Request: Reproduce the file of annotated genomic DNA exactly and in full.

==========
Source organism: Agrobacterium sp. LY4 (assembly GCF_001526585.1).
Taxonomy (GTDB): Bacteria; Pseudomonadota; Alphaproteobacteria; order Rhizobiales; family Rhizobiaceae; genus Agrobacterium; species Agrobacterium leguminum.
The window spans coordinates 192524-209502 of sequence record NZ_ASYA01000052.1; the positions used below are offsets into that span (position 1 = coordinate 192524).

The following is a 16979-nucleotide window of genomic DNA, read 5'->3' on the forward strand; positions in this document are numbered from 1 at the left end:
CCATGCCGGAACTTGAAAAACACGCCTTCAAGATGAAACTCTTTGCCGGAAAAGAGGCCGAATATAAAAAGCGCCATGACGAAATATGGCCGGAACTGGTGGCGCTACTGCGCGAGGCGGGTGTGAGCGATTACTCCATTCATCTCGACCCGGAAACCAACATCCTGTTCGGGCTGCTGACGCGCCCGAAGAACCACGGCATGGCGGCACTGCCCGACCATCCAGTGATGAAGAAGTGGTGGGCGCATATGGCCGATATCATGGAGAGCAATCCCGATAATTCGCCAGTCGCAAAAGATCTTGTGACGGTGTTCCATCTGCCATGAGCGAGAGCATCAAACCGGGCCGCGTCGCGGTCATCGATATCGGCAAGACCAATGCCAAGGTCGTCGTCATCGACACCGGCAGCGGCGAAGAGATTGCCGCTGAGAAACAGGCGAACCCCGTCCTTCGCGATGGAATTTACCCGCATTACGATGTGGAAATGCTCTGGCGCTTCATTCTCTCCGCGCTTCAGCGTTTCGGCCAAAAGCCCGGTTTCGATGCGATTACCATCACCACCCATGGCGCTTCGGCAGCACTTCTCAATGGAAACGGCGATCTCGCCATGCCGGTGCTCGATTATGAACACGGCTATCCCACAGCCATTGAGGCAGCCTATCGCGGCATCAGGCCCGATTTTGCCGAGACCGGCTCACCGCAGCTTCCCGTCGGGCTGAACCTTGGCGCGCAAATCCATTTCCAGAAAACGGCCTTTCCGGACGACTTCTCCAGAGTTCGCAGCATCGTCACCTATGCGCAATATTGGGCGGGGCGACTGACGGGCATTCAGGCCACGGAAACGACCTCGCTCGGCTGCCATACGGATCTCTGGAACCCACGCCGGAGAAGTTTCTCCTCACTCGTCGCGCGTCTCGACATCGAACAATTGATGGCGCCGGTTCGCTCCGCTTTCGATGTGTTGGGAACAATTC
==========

Source organism: Agrobacterium sp. LY4 (assembly GCF_001526585.1).
Taxonomy (GTDB): Bacteria; Pseudomonadota; Alphaproteobacteria; order Rhizobiales; family Rhizobiaceae; genus Agrobacterium; species Agrobacterium leguminum.
The window spans coordinates 192524-209502 of sequence record NZ_ASYA01000052.1; the positions used below are offsets into that span (position 1 = coordinate 192524).

The following is a 16979-nucleotide window of genomic DNA, read 5'->3' on the forward strand; positions in this document are numbered from 1 at the left end:
CCATGCCGGAACTTGAAAAACACGCCTTCAAGATGAAACTCTTTGCCGGAAAAGAGGCCGAATATAAAAAGCGCCATGACGAAATATGGCCGGAACTGGTGGCGCTACTGCGCGAGGCGGGTGTGAGCGATTACTCCATTCATCTCGACCCGGAAACCAACATCCTGTTCGGGCTGCTGACGCGCCCGAAGAACCACGGCATGGCGGCACTGCCCGACCATCCAGTGATGAAGAAGTGGTGGGCGCATATGGCCGATATCATGGAGAGCAATCCCGATAATTCGCCAGTCGCAAAAGATCTTGTGACGGTGTTCCATCTGCCATGAGCGAGAGCATCAAACCGGGCCGCGTCGCGGTCATCGATATCGGCAAGACCAATGCCAAGGTCGTCGTCATCGACACCGGCAGCGGCGAAGAGATTGCCGCTGAGAAACAGGCGAACCCCGTCCTTCGCGATGGAATTTACCCGCATTACGATGTGGAAATGCTCTGGCGCTTCATTCTCTCCGCGCTTCAGCGTTTCGGCCAAAAGCCCGGTTTCGATGCGATTACCATCACCACCCATGGCGCTTCGGCAGCACTTCTCAATGGAAACGGCGATCTCGCCATGCCGGTGCTCGATTATGAACACGGCTATCCCACAGCCATTGAGGCAGCCTATCGCGGCATCAGGCCCGATTTTGCCGAGACCGGCTCACCGCAGCTTCCCGTCGGGCTGAACCTTGGCGCGCAAATCCATTTCCAGAAAACGGCCTTTCCGGACGACTTCTCCAGAGTTCGCAGCATCGTCACCTATGCGCAATATTGGGCGGGGCGACTGACGGGCATTCAGGCCACGGAAACGACCTCGCTCGGCTGCCATACGGATCTCTGGAACCCACGCCGGAGAAGTTTCTCCTCACTCGTCGCGCGTCTCGACATCGAACAATTGATGGCGCCGGTTCGCTCCGCTTTCGATGTGTTGGGAACAATTC